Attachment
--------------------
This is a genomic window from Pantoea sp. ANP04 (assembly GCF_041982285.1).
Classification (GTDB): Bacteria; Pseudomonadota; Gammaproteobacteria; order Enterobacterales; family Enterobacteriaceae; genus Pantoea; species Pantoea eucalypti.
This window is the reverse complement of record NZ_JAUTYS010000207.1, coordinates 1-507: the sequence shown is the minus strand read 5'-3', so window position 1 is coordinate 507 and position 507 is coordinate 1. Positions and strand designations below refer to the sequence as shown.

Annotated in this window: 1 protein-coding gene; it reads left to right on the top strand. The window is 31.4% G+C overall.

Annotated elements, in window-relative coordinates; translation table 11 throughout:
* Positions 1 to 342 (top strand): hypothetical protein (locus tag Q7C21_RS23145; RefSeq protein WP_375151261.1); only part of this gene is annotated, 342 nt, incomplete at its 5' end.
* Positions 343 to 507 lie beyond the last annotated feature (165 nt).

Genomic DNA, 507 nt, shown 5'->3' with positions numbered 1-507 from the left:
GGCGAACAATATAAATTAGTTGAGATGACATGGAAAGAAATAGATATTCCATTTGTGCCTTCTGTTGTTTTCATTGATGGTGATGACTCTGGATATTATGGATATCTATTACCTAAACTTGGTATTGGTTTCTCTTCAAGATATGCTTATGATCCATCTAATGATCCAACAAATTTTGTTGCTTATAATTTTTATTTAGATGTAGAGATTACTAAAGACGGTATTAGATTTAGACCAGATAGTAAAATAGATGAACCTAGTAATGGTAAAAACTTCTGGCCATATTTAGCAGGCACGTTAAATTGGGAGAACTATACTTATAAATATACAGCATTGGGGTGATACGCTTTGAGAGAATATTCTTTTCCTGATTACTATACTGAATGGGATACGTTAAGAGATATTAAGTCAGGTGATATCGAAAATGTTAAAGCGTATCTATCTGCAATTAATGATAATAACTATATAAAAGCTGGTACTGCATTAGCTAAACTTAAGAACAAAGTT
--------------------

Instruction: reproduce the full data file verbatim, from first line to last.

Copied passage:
This is a genomic window from Pantoea sp. ANP04 (assembly GCF_041982285.1).
Classification (GTDB): Bacteria; Pseudomonadota; Gammaproteobacteria; order Enterobacterales; family Enterobacteriaceae; genus Pantoea; species Pantoea eucalypti.
This window is the reverse complement of record NZ_JAUTYS010000207.1, coordinates 1-507: the sequence shown is the minus strand read 5'-3', so window position 1 is coordinate 507 and position 507 is coordinate 1. Positions and strand designations below refer to the sequence as shown.

Annotated in this window: 1 protein-coding gene; it reads left to right on the top strand. The window is 31.4% G+C overall.

Annotated elements, in window-relative coordinates; translation table 11 throughout:
* Positions 1 to 342 (top strand): hypothetical protein (locus tag Q7C21_RS23145; RefSeq protein WP_375151261.1); only part of this gene is annotated, 342 nt, incomplete at its 5' end.
* Positions 343 to 507 lie beyond the last annotated feature (165 nt).

Genomic DNA, 507 nt, shown 5'->3' with positions numbered 1-507 from the left:
GGCGAACAATATAAATTAGTTGAGATGACATGGAAAGAAATAGATATTCCATTTGTGCCTTCTGTTGTTTTCATTGATGGTGATGACTCTGGATATTATGGATATCTATTACCTAAACTTGGTATTGGTTTCTCTTCAAGATATGCTTATGATCCATCTAATGATCCAACAAATTTTGTTGCTTATAATTTTTATTTAGATGTAGAGATTACTAAAGACGGTATTAGATTTAGACCAGATAGTAAAATAGATGAACCTAGTAATGGTAAAAACTTCTGGCCATATTTAGCAGGCACGTTAAATTGGGAGAACTATACTTATAAATATACAGCATTGGGGTGATACGCTTTGAGAGAATATTCTTTTCCTGATTACTATACTGAATGGGATACGTTAAGAGATATTAAGTCAGGTGATATCGAAAATGTTAAAGCGTATCTATCTGCAATTAATGATAATAACTATATAAAAGCTGGTACTGCATTAGCTAAACTTAAGAACAAAGTT